By Susan Gately - 08 May, 2016
Programme has saved hundreds of marriages in Ireland over two decades and there is a determination to grow the supports for marriage and family life.
Retrouvaille, the lifeline for married couples, is twenty years in Ireland this year.
Members are gathering today in Dublin (Sunday 8 May 2016) in celebration and hope.
Outgoing co-ordinators, Pat and Marian Duff, hope that many more couples will find out about Retrouvaille as there is such a need today for support and healing in married life.
“As Pope Francis says in The Joy of Love: ‘When marriage is seen as a challenge that involves overcoming obstacles, each crisis becomes an opportunity to let the wine of their relationship age and improve’ and we can attest to this.”
An estimated 800 couples have attended Retrouvaille programmes since 1996.
From statistics compiled in the US, the organisation estimates that around 80 percent of couples who attend their weekends manage to rebuild their marriages and rekindle their love.
In Ireland, the weekends are held twice a year, lead by couples who have themselves been helped by Retrouvaille.
“We have been through the incredible pain of marriage breakdown ourselves, so we know exactly what couples are going through,” says Pat Duff.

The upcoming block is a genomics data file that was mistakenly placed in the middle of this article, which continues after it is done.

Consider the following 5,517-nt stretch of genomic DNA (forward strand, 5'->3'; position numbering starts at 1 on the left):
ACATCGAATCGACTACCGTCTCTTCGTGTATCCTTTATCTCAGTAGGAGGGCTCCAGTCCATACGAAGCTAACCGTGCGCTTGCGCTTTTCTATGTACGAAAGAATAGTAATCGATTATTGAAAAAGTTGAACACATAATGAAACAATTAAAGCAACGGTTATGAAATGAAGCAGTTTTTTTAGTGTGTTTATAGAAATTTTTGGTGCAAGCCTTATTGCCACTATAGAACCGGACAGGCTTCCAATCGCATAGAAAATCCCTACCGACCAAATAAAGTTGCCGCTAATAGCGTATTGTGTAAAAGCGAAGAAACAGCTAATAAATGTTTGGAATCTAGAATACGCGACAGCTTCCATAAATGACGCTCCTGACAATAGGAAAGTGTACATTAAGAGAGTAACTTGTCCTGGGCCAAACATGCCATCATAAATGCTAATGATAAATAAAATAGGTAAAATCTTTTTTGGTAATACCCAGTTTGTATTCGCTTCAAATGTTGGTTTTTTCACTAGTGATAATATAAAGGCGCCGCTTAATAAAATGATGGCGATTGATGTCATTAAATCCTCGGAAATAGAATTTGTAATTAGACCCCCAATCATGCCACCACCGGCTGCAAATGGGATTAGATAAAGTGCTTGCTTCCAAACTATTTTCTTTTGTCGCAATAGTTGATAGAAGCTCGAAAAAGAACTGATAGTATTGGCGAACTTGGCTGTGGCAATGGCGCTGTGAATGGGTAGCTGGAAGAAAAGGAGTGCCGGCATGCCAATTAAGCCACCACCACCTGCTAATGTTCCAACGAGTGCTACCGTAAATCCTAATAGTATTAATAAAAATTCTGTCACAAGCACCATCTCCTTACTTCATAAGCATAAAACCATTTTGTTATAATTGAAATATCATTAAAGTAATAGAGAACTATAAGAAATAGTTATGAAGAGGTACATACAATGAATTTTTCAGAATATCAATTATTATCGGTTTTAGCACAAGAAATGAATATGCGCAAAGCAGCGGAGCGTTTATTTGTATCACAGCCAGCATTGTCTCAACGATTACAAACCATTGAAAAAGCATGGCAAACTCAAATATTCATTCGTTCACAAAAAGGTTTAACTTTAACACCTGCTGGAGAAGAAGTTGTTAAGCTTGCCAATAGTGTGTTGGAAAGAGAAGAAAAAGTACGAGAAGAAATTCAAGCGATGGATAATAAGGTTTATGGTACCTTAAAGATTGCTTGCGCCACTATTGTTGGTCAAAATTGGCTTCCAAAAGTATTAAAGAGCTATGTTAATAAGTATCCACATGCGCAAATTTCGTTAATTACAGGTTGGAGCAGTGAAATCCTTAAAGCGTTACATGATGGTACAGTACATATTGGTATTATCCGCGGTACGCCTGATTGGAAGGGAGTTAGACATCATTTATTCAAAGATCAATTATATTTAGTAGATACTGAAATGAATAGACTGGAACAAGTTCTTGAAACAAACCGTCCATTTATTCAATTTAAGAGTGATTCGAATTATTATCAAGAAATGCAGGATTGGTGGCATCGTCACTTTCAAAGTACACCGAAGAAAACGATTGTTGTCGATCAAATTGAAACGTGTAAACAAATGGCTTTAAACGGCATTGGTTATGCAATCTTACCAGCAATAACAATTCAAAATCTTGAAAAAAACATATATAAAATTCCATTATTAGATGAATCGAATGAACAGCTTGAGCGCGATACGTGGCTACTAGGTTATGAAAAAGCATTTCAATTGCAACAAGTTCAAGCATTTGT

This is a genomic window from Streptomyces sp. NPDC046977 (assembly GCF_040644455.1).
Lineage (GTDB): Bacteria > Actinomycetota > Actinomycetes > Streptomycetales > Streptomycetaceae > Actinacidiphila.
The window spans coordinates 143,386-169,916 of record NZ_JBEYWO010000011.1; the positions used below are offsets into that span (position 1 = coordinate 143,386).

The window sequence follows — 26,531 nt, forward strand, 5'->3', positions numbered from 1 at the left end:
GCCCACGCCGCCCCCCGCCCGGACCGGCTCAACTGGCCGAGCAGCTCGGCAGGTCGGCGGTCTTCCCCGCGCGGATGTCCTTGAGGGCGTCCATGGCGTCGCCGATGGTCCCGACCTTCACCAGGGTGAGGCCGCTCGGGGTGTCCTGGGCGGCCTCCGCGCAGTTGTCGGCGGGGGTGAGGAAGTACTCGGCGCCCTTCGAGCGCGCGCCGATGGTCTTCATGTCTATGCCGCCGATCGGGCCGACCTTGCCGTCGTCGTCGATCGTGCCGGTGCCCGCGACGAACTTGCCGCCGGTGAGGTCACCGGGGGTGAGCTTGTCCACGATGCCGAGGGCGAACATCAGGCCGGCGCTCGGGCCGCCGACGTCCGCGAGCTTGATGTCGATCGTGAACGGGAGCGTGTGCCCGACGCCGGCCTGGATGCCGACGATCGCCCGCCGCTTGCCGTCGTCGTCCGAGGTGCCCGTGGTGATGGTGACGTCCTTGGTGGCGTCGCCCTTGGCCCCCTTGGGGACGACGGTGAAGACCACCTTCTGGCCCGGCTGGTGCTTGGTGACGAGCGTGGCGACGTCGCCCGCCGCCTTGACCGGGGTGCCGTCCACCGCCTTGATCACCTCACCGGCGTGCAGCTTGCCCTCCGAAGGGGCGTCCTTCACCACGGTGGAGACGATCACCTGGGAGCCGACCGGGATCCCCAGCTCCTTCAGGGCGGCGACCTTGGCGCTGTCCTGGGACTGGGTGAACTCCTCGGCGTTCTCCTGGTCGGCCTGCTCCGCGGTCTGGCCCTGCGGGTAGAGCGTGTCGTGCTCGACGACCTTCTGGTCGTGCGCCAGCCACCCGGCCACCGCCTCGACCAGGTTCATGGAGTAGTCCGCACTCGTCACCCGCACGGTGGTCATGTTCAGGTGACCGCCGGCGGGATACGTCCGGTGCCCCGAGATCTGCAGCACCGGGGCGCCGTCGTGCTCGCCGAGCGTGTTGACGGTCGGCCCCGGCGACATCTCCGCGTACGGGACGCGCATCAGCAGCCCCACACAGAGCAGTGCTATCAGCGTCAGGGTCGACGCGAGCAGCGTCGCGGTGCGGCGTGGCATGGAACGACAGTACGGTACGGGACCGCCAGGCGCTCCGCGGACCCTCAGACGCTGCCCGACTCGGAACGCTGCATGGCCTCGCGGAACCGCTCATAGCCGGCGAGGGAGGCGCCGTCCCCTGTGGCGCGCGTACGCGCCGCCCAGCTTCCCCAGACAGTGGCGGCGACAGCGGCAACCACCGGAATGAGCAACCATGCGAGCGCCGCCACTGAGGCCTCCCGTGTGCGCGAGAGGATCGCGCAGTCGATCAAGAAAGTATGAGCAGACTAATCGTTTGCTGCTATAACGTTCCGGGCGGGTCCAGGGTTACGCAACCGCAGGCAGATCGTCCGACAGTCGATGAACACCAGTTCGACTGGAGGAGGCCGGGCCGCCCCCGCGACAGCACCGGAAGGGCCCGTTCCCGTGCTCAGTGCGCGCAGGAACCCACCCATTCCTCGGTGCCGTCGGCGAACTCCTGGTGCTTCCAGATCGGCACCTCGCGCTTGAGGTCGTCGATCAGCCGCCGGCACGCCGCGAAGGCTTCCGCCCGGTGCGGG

The couple say there is no judgement of anyone at Retrouvaille weekends. Instead through several workshops, couples are given the tools to understand and communicate with each other.
“Retrouvaille gives couples hope and direction to grow a new relationship. They learn that what people often believe to be the problems in marriages – affairs, addictions, unemployment – are often just symptoms,” says Pat Duff.
His wife Marian notes that using the ‘tools of Retrouvaille’ they were able to revitalise their marriage and change the atmosphere at home to the benefit of their family.
“Using the tools that we learned from the programme we were able to identify and express feelings to each other for the first time. We cleared up wrong assumptions and misconceptions that we had about each other. This brought us to a deeper understanding and a deeper relationship,” she recounts.
They say the programme is challenging but it its benefits are most rewarding. “The key factor is the commitment the individuals make to achieve the goal, the choice is theirs.”
Weekends focus in particular on opening up communication on a heart to heart level between couples, sometimes for the very first time.
The programme also explores conflict management as well as the impact a person’s family of origin (the family he or she has grown up in) has on his or her attitude within their marriage.
Members of Retrouvaille and their families are incredibly grateful for the gift of a renewed marriage.
“It saved our marriage. I would stand outside handing out flyers for Retrouvaille, because what they did for us was unbelievable,” say Sarah and James who attended a Retrouvaille programme in 2014.
The 20th anniversary celebration today will feature inputs on the history of Retrouvaille in Ireland, presented through the volunteers who have been leading its courses over the past 20 years and focus on the challenges faced today for young couples.
“It has always been a challenge to have love grow continuously in a marriage, but nowadays it is perhaps even harder because of the increased pace of life and diminishing support for marriages,” say Sallyann and Torbjorn.
Retrouvaille (a french word meaning ‘rediscovery or finding again’, is an ecumenical organisation which grew out of Marriage Encounter in Canada in 1977.